"The tradition of Italian cooking is that of the matriarch. This is the cooking of grandma. She didn't waste time thinking too much about the celery. She got the best celery she could and then she dealt with it."--Mario Batali

2 HOUR JERKY Recipe

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This recipe for 2 HOUR JERKY, by , is from Edna's Clippings, one of the cookbooks created at FamilyCookbookProject.com. We help families or individuals create heirloom cookbook treasures.

Contributor:  
Contributor:  
Virgil Owen
Added: Wednesday, July 5, 2006

Category:
Category:

Ingredients:  
Ingredients:  

Directions:
Directions:
Beef, variety of cuts may be used. For proper curing, the meat should be cut in strips about a quarter of an inch thick. Tough cuts of meat may be cut across the grain. Tender portions should be stripped off or cut with the grain. (If you want to make pemmican cut only across the grain.)

After cutting, boil the meat strips for 5 minutes or so in a solution of salt, vinegar, and spices. Wild game cannot be trusted to be free of trichina and other dangerous organisms, and a brief cooking in this solution is a necessary safeguard. Two quarts of water, 1/2 pint of vinegar, 2 cups of salt, and 2 tbsp of pepper. This quantity of brine is adequate for up to 10 pounds of meat.

Next, roll the strips flat with a rolling pin, or squeeze dry with hand pressure. This removes excess brine and flattens the strips for quick, uniform drying. Note the color of juices pressed from the meat during the rolling process. A red color indicates that the meat has not boiled long enough. With a little practice you can determine the minimum boiling time for your thickness of cut. The jerky at this point should have a gray-brown color and a somewhat rubbery texture.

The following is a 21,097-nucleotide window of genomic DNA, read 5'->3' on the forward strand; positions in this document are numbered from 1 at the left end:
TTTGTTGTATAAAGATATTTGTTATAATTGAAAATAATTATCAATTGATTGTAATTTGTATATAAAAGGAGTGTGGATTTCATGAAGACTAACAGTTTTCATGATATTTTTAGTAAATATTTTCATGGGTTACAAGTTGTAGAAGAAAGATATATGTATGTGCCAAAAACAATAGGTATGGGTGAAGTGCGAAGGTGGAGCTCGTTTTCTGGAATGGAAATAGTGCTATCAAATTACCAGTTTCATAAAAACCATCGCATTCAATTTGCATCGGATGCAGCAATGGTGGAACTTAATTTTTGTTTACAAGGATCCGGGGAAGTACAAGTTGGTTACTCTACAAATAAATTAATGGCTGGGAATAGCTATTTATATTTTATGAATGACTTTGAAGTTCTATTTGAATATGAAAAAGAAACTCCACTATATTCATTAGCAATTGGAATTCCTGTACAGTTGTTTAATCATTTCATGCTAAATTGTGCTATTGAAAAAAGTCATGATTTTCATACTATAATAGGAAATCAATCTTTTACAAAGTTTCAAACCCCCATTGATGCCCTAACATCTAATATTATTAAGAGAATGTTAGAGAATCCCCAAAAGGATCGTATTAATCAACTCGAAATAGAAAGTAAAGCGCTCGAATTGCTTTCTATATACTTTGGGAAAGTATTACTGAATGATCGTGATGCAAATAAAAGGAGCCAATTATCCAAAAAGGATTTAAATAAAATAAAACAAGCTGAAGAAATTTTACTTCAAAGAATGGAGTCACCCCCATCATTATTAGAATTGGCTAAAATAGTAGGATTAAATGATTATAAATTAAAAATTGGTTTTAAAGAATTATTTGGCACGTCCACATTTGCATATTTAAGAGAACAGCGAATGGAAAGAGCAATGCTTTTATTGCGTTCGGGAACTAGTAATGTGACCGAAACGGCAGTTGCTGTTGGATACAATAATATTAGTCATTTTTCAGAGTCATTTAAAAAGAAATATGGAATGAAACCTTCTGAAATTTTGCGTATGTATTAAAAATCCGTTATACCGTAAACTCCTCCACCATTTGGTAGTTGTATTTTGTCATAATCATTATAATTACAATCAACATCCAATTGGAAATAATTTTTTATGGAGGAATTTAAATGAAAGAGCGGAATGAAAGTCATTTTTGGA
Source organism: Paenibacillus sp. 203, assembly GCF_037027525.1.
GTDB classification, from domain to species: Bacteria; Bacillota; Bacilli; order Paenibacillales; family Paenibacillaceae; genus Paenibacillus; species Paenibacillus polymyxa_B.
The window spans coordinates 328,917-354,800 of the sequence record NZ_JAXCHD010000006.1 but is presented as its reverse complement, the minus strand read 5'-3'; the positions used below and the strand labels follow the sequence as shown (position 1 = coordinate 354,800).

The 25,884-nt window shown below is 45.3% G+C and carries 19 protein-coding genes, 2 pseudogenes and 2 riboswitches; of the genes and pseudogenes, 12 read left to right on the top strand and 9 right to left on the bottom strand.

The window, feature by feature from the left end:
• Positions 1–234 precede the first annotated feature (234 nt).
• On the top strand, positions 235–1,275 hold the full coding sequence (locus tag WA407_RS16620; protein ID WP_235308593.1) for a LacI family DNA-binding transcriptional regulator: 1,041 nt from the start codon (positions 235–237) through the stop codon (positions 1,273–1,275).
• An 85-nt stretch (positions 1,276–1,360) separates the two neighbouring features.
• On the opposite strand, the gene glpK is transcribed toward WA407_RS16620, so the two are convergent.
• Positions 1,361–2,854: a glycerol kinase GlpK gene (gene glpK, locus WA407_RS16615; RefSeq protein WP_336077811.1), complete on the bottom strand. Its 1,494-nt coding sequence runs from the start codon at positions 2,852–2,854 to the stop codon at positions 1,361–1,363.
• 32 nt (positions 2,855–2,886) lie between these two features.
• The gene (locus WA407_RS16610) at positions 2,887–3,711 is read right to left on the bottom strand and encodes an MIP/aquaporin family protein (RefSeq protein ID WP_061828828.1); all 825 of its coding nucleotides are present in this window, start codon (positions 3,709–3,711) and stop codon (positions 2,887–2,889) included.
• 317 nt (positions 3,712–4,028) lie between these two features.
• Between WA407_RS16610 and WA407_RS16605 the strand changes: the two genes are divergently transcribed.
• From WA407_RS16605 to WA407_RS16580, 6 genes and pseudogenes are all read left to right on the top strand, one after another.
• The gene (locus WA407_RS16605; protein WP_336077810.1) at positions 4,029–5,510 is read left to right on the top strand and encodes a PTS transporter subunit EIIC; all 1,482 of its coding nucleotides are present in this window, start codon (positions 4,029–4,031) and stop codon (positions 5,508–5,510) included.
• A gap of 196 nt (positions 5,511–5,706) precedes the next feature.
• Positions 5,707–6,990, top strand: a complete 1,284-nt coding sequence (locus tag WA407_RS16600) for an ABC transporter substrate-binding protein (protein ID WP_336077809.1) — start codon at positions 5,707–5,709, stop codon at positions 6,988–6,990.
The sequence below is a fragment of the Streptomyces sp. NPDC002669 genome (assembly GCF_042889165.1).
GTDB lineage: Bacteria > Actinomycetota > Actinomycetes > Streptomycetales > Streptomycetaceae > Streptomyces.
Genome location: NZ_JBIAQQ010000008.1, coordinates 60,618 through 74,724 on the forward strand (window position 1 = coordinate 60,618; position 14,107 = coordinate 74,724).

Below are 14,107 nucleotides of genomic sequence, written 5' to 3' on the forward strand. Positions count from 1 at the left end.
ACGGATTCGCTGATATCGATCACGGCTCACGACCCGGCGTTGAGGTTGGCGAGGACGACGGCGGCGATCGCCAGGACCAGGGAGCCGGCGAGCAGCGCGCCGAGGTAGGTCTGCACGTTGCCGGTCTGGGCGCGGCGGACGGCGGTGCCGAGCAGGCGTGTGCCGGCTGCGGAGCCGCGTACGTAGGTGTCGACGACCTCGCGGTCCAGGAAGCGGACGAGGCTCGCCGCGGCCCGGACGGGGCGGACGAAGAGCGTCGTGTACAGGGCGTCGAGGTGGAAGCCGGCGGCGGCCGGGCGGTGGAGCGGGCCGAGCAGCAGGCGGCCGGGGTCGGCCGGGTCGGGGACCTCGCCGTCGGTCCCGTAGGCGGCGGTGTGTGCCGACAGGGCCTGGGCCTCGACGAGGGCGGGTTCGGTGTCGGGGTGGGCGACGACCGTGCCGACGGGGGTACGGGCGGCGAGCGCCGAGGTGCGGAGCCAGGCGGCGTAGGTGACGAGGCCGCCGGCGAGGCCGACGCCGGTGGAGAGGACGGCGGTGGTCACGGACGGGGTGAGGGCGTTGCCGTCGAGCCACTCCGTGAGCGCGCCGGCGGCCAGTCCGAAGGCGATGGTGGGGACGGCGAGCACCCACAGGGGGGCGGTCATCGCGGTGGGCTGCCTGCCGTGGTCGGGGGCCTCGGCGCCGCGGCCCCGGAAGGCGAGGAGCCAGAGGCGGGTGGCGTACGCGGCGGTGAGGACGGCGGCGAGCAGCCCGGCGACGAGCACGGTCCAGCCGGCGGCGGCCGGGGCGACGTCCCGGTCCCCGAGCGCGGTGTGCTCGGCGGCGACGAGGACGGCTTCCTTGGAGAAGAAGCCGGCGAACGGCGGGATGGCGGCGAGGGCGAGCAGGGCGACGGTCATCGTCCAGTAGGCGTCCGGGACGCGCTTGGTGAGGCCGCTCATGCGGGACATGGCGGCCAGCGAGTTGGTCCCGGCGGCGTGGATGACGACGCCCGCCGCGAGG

After the strips have been rolled, align them on the oven rack, allowing space between for air circulation. Set the oven on warm or 200. Keep the oven door cracked to allow moisture to escape. Remove the meat when it is almost dry. The strips should crack but not break when bent. The drying process usually takes about an hour and a half, but may vary with your particular oven.

After the strips are dried they are laid out for final seasoning. Painting both sides of the jerky with A-1 Sauce really tops off the flavor. The dry meat soaks up the sauce in seconds. If your taste runs to hotter flavors apply some Worcestershire Sauce or Tabasco. Try different seasonings according to your taste.

Finished product can be stored in fruit jars or plastic sacks. Kept dry it will last for years.

Pemmican

Crush some of the cross-cut jerky, it crumbles easily, then mix with an equal quantity of some favorite berry, and grind up the works. Cranberry makes a great addition to the taste. For a further touch of authenticity, mix in some beef tallow. Toss a handfull of this into a deer-skin pouch (or baggie) and you'll have something that will chew for an hour and stay with you all day.

Personal Notes:
Personal Notes:
Grandpa Owen got this from an article in Field and Stream, October 1971. The article was written by Norman Weis and Jim Howard.

 

 

 

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